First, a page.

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Erasing for China’s future

By Johnny Erling
Ein Bild von Johnny Erling

China’s leadership is once again preparing for a battle of the systems after US President Joe Biden declared its motto: “Democracy versus Authoritarianism”. Party leader Xi Jinping retaliated with: “Real democracy versus false democracy.” And during a conference last week, he gave the starting signal. He praised China’s National People’s Congress (NPC), called a “pseudo-parliament” in the West. Among the Chinese people, its deputies, who meet once a year in Beijing’s “Great Hall of the People”, were once known as “hand-raisers” because they simply rubber-stamped everything that the government put on the table.

They are now allowed to vote electronically via a simple push of a button. However, they must do this in such a way that the person sitting next to them will notice when they press no. Xi, however, praises the system of people’s congresses as the hallmark of a flawless democracy into which China’s socialist system of rule has been transformed, especially under his leadership. He even coined a new word for it.

For two days, the 300 members of the Central Committee of the Communist Party met in secret. The public learned of their meeting – on Wednesday and Thursday of last week – only after it had ended. It wasn’t until Thursday night that China’s CCTV news station revealed what Xi said in a 15-minute summary. Addressing China’s most powerful officials – none of whom are freely and democratically elected – he called the People’s Congress system “a great creation in the political history of the human race by our party, and a significant brand new system in the history of the political development of our country and even that of the world.”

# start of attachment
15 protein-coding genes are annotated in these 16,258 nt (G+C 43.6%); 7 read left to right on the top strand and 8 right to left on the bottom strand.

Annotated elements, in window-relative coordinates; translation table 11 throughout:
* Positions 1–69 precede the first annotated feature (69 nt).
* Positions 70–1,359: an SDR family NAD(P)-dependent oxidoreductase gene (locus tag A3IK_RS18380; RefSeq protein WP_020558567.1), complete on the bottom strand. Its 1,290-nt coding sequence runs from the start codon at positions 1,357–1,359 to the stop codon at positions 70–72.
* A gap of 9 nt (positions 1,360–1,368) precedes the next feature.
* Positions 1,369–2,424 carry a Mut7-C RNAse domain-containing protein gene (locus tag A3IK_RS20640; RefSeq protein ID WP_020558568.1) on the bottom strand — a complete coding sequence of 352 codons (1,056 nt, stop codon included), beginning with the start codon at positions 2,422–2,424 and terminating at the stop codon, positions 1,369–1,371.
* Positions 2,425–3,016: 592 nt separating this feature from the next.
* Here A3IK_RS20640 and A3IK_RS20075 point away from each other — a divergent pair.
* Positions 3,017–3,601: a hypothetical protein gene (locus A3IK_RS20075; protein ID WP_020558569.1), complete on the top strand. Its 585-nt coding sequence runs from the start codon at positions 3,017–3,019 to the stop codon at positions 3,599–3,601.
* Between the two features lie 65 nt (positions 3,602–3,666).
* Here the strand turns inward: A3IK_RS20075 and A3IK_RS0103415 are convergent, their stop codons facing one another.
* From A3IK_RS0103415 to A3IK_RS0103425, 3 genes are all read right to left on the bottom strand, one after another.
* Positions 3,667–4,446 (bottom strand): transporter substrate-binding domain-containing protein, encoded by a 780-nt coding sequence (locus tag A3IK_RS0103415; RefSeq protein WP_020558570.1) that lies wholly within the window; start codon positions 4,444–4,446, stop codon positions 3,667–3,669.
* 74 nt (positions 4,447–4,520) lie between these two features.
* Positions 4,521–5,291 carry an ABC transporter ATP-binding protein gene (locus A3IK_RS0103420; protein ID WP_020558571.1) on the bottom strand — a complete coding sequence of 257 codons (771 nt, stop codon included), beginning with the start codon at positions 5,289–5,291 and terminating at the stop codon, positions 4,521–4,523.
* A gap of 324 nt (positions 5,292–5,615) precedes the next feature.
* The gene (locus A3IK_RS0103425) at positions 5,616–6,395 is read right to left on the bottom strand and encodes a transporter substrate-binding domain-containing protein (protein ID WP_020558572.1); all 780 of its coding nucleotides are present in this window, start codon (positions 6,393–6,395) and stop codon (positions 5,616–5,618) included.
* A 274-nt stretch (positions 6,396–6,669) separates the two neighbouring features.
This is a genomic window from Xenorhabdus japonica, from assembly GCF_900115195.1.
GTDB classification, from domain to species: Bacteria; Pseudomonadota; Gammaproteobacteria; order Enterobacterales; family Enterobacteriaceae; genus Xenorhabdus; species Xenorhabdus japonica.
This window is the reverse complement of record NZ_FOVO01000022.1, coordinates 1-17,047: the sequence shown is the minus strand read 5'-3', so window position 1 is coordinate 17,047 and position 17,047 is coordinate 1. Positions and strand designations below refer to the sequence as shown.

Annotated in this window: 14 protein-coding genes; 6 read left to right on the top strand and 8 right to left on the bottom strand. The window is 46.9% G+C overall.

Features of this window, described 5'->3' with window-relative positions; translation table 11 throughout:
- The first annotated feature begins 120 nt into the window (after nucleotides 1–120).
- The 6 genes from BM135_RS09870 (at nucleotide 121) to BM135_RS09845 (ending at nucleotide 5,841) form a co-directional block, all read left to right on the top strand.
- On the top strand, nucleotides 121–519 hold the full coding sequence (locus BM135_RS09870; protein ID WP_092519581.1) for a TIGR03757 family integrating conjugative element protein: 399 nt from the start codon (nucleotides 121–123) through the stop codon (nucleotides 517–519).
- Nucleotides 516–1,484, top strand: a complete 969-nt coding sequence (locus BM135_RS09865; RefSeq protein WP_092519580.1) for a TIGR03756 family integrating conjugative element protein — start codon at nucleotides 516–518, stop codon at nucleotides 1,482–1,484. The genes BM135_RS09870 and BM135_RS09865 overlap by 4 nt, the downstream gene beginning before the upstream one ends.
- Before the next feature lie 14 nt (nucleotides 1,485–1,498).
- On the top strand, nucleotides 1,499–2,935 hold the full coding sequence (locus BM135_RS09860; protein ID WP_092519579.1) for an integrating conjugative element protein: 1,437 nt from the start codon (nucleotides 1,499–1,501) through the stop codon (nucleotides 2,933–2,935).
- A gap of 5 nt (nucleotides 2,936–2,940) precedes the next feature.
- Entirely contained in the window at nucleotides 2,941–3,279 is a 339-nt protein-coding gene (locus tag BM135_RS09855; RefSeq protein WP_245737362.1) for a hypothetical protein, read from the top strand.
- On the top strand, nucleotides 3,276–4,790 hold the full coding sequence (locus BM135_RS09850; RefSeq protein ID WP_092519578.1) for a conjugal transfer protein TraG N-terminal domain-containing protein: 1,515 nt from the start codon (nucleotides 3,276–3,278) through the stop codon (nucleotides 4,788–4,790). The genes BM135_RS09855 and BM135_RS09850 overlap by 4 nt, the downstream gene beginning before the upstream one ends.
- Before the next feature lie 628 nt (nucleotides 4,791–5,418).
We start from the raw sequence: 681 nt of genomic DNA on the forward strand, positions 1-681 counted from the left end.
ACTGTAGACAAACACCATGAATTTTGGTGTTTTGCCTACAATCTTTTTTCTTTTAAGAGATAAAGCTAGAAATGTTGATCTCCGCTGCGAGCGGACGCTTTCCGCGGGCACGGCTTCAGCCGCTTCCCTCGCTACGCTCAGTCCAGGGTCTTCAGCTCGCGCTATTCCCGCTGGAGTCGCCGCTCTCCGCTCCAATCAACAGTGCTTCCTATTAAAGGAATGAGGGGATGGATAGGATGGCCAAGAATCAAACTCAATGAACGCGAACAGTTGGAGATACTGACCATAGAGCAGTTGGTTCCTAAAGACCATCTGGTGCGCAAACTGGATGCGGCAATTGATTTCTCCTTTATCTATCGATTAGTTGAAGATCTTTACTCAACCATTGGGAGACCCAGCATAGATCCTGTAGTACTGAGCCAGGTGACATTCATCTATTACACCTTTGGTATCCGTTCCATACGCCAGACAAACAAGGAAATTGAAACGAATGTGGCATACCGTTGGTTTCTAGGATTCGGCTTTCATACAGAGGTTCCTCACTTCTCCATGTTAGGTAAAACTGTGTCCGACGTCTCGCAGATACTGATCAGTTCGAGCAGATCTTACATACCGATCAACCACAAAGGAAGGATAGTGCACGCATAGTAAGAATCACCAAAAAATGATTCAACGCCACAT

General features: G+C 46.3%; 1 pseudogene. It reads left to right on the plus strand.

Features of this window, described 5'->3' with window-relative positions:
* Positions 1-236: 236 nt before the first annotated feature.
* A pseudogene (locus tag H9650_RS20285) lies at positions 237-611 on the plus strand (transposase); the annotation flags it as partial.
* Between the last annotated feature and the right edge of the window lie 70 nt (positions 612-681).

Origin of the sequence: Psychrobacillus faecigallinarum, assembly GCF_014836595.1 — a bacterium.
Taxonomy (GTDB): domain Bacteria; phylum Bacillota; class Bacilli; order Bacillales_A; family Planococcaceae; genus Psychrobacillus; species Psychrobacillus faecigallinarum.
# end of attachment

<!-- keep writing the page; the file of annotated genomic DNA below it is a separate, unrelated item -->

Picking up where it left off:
Because the traditional concept of “people’s democracy” alone is no longer suitable for propaganda purposes, since it is reminiscent of the haggard Eastern Bloc, Xi coined the new word of a “whole-process procedural people’s democracy” (全过 程人民民主). According to it, people’s congresses were the “chain of connected individual links of an all-embracing and all-covering, most far-reaching, truest and most effective socialist democracy” (是全链条、全方位、全覆盖的民主,是最广泛、最真实、最管用的社会主义民主).

Of the Western system, he only sneered, “It is not real democracy when the people are roused only at election time but are put to sleep again afterward; when they are told the most beautiful slogans during elections but have not the slightest say afterward; when they are flattered only to vote, but are plunged into obscurity afterward.” (如果人民只有在投票时被唤醒、投票后就进入休眠期,只有竞选时聆听天花乱坠的口号、竞选后就毫无发言权,只有拉票时受宠、选举后就被冷落,这样的民主不是真正的民主)。

State-owned enterprises produce everything China’s People’s Congress deputies need for their meetings. In the IT age of smartphones and tablets, pencils for taking notes and erasers for corrections are still part of the package, always with the imprint “Great Hall of the People”.

Why does Xi resort to such ideological pull-ups, claiming that China’s democracy provides for “orderly and legal succession of leadership,” for “effective controls and balances on power,” for “the broadest participation of the people”? According to Hong Kong’s South China Morning Post (SCMP), Beijing is responding to the two major democracy summits announced for December by US President Joe Biden. Xi alluded to this in his speech: Competition between political systems is a “key aspect” for competition between nations and could become a “key advantage for the country in gaining the strategic initiative.”